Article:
Julian Assange arrested at Ecuadorian embassy in London
WikiLeaks founder arrested for alleged breach of bail at London embassy where he took refuge for seven years
Julian Assange has been arrested at the Ecuadorian embassy in London, after the South American country withdrew asylum from the WikiLeaks founder.
Assange had been granted refuge at the embassy while on bail in the UK over sexual assault allegations against him in Sweden.
Assange, 47, spent almost seven years inside the embassy to avoid extradition to Sweden. He was arrested on Thursday on a warrant issued by Westminster magistrates court on 29 June 2012 when he failed to surrender to the court.
The Metropolitan police said: “He has been taken into custody at a central London police station where he will remain, before being presented before Westminster magistrates court as soon as is possible.
“The MPS [Metropolitan Police Service] had a duty to execute the warrant, on behalf of Westminster magistrates court, and was invited into the embassy by the ambassador, following the Ecuadorian government’s withdrawal of asylum.”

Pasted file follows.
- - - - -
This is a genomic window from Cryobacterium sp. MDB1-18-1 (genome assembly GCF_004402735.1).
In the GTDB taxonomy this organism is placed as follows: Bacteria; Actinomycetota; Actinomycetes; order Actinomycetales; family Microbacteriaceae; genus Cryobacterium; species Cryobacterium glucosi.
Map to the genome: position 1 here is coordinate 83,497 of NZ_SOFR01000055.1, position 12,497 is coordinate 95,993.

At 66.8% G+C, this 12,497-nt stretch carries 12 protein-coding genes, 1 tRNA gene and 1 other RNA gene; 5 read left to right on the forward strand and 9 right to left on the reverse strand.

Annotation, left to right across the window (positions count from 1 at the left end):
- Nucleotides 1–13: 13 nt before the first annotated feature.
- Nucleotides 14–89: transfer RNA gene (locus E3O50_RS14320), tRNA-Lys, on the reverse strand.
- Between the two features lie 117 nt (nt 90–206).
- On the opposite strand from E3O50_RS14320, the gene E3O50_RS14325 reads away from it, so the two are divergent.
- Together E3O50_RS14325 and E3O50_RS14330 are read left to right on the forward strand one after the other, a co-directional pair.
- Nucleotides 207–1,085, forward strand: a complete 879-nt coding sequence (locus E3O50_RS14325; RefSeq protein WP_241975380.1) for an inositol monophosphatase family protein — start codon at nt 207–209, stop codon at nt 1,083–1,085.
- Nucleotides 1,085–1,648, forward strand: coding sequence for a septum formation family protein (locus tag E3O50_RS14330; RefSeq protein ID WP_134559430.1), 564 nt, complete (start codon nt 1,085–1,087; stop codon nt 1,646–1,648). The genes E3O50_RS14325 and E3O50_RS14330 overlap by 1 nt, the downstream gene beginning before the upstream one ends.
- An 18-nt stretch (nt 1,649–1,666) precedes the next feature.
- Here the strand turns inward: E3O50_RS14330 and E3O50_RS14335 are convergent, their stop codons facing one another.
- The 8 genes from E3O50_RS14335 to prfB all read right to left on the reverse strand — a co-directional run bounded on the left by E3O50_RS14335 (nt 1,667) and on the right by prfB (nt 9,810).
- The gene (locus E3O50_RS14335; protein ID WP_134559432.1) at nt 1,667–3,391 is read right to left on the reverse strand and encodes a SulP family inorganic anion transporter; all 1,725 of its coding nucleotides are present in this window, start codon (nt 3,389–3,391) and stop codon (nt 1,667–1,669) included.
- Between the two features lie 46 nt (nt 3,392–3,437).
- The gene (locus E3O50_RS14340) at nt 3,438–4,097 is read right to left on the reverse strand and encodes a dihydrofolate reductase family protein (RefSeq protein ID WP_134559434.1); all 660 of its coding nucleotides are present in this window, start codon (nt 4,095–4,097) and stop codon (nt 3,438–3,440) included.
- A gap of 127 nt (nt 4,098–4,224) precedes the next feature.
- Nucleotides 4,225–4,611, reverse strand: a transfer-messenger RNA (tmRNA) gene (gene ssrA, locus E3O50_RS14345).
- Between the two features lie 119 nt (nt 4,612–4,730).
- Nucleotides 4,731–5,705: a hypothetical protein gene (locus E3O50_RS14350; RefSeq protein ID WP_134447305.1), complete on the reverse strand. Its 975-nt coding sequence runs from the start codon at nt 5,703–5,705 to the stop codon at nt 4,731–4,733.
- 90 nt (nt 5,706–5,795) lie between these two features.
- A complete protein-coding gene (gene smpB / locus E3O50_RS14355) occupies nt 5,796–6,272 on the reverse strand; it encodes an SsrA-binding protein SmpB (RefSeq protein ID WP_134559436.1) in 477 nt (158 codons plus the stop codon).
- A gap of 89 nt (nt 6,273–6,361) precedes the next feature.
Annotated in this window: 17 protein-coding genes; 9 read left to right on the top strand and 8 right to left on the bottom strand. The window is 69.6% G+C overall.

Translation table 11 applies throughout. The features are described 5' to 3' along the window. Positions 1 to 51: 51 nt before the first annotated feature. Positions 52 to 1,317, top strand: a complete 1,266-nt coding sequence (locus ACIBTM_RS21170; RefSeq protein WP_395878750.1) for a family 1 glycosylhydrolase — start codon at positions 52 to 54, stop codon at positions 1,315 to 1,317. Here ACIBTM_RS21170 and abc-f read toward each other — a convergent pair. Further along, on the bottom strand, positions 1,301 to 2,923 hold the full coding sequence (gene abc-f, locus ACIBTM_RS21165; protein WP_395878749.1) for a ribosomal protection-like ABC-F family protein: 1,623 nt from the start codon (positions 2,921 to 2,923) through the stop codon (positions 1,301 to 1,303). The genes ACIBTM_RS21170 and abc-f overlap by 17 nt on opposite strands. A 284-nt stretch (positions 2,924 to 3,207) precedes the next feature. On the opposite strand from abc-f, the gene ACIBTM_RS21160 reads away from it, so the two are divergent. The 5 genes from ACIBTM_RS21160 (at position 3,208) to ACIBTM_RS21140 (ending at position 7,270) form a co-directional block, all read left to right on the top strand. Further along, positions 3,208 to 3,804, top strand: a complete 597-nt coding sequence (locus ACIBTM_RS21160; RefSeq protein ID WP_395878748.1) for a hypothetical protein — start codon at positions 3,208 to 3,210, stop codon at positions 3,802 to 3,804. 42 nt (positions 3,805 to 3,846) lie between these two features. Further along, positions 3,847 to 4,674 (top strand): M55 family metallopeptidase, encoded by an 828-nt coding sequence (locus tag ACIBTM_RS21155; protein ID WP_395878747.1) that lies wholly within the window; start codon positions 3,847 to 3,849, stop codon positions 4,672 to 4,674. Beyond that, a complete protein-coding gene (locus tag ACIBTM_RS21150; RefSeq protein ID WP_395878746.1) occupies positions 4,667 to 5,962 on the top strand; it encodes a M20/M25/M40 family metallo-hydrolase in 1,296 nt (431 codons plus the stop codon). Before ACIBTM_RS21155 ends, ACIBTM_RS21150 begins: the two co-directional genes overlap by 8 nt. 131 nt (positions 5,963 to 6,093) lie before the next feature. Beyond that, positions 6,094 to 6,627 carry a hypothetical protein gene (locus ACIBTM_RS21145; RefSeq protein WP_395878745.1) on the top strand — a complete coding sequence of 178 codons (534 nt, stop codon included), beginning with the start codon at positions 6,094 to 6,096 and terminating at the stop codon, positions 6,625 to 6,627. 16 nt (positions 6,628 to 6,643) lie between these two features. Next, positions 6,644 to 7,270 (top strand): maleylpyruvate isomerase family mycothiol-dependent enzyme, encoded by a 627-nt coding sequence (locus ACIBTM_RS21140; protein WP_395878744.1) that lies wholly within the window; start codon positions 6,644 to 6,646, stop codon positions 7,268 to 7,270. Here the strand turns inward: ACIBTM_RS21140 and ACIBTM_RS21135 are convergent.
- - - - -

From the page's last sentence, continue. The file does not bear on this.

Assange was shouting and gesticulating as he was carried out of the embassy in handcuffs by seven men and put into a waiting Met police van, video footage showed. He appeared to be carrying a book.
Ecuador’s president, Lenín Moreno, said on Twitter: “In a sovereign decision, Ecuador withdrew the asylum status to Julian Assange after his repeated violations to international conventions and daily-life protocols.”
But WikiLeaks said Moreno had acted illegally in terminating Assange’s political asylum “in violation of international law”.
June 2010 – October 2010
WikiLeaks releases about 470,000 classified military documents concerning American diplomacy and the wars in Afghanistan and Iraq. It later releases a further tranche of more than 250,000 classified US diplomatic cables.
A Swedish prosecutor issues a European arrest warrant for Assange over sexual assault allegations involving two Swedish women. Assange denies the claims.
He turns himself in to police in London and is placed in custody. He is later released on bail and calls the Swedish allegations a smear campaign.
A British judge rules that Assange can be extradited to Sweden. Assange fears Sweden will hand him over to US authorities who could prosecute him.
He takes refuge in the Ecuadorian embassy in London. He requests, and is later granted, political asylum.
The UN Working Group on Arbitrary Detention says Assange has been 'arbitrarily detained' and should be able to claim compensation from Britain and Sweden. Britain and Sweden rebuff the non-binding ruling.
Assange is questioned in a two-day interview over the allegations at the Ecuadorian embassy by Swedish authorities.
WikiLeaks says Assange could travel to the United States to face investigation if his rights are 'guaranteed'. It comes after one of the site's main sources of leaked documents, Chelsea Manning, is given clemency.
Nigel Farage is spotted visiting the Ecuadorian embassy.